- Established future competitor: A company with a viable product that may not be in scale-up phase yet but has solid backing and business coming in.
- Potential disruptor: A company on the rise, with an innovative product.
- B) How your company compares in size/output/technological advancement:
- Highly advanced: It’s doubtful that you could compete with this competitor’s technological pedigree.
- Somewhat advanced: This competitor’s tech is a few levels up, but nothing your product couldn’t match with the right investment.
- Equal: There is no meaningful difference between your state of advancement and this competitor’s.
- Lagging: This company’s lower level of technological investment and advancement will prevent them from being competitive to the highest degree.
- C) The course of action required to make up ground on this competitor. Deciding your course of action involves a holistic appraisal of factors A and B:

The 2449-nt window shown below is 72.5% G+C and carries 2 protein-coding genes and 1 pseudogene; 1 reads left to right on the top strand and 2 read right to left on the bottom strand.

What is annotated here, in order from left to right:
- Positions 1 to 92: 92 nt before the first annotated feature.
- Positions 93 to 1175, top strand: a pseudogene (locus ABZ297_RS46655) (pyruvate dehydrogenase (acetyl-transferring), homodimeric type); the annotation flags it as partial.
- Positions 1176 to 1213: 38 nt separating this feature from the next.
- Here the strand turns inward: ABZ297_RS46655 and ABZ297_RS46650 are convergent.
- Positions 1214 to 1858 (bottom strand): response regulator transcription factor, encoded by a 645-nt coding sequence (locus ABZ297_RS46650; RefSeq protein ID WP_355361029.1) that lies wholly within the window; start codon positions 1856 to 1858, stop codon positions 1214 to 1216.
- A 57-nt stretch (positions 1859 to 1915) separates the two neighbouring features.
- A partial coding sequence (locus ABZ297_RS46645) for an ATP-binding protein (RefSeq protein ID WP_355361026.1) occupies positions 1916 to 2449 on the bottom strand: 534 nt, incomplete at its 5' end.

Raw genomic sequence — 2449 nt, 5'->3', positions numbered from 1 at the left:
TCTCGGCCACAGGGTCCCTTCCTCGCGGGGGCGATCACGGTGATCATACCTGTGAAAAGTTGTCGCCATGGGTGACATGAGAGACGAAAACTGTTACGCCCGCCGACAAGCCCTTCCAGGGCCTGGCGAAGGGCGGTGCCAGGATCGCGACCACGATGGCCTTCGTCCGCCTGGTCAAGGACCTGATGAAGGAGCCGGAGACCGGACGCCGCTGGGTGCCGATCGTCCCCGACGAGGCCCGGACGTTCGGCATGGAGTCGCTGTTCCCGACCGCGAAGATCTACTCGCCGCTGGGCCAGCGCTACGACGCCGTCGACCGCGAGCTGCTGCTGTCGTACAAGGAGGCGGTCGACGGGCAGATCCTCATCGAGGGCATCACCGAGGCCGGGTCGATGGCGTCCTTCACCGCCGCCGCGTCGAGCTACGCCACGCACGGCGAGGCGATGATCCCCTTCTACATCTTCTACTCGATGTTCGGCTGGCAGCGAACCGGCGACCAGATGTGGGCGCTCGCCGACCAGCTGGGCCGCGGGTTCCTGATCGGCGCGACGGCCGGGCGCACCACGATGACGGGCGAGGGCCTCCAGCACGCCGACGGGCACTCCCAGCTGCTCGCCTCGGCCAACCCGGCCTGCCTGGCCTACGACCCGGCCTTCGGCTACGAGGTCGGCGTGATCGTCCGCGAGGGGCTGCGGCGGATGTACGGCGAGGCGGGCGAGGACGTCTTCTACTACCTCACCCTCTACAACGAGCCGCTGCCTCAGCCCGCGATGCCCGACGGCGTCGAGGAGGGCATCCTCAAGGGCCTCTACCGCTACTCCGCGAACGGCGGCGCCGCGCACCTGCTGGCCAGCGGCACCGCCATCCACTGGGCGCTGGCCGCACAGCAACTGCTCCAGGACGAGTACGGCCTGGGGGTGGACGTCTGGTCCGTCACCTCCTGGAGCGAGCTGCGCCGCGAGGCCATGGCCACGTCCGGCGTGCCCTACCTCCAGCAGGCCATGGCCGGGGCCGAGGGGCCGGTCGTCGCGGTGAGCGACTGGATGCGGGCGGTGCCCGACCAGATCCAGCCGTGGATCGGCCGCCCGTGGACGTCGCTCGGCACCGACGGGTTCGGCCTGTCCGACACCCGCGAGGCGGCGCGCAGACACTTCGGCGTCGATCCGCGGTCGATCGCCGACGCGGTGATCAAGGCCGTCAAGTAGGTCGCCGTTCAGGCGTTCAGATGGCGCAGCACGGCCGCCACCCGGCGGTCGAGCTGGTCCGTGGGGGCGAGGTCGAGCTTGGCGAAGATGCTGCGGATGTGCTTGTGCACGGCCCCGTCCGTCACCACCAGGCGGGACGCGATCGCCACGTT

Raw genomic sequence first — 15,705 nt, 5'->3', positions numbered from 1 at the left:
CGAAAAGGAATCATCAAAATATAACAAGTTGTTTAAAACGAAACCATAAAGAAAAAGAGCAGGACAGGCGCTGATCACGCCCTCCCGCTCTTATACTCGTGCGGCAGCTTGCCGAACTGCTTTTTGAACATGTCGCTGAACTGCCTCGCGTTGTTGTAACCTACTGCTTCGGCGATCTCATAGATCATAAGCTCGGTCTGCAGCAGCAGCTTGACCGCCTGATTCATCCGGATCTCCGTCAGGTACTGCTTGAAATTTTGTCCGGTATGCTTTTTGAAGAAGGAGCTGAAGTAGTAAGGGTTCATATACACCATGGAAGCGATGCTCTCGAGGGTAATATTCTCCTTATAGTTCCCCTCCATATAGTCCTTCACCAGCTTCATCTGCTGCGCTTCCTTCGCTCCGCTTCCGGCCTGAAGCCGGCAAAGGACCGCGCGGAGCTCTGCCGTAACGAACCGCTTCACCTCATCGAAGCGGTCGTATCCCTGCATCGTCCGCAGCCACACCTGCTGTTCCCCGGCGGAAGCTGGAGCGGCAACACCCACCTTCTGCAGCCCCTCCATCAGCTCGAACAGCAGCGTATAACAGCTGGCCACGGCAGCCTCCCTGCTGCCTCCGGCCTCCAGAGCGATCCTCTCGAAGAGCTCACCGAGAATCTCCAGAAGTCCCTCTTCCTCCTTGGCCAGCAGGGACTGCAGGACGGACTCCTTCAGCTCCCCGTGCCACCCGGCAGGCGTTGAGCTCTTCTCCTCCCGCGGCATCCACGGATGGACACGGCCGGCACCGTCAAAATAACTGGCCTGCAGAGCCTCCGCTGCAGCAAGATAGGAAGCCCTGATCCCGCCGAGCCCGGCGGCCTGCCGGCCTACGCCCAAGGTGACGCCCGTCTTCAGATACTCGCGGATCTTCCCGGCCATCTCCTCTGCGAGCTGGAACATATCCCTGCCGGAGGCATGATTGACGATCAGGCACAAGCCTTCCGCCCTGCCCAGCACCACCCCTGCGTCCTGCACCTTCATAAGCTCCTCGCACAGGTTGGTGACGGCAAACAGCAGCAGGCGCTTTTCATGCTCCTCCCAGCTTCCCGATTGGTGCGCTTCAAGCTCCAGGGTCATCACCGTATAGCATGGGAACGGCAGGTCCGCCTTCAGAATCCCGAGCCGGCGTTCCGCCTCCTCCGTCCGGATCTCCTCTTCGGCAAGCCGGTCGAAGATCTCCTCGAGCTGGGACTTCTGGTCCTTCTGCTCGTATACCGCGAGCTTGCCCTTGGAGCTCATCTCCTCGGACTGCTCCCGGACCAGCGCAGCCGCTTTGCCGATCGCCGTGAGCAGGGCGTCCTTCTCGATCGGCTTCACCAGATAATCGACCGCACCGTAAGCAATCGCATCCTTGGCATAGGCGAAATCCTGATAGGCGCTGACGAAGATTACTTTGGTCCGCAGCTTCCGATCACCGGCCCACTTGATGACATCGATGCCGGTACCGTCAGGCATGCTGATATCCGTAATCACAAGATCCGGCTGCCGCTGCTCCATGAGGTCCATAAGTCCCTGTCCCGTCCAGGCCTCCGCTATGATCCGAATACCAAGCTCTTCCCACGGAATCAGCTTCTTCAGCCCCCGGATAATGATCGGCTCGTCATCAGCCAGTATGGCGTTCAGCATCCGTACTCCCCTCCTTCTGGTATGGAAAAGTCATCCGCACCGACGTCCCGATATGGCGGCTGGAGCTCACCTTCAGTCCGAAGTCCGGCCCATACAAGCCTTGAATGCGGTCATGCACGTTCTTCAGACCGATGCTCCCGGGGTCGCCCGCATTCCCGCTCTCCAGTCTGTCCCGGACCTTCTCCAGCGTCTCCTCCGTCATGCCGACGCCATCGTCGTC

- Maintain this Position: Your current level of investment and the degree of your product’s differentiation will be sufficient to make your product competitive with your competitor’s.
- Work to Improve: You face falling behind this competitor if things stay as they are. You must work to improve in your current areas of deficiency.
- Can Let Slip: You can afford to ignore this competitive difference, because it is not likely to impact your business direction (and thus product strategy).
You can then build a rubric for neatly summarizing where you compare your product to specific others. For example:
- “Compared to [Competitor 1], which we consider a legacy competitor, we are somewhat advanced when it comes to our technology. Therefore, we should expect to maintain this position within [timeframe x], allowing us to overtake them in the market.”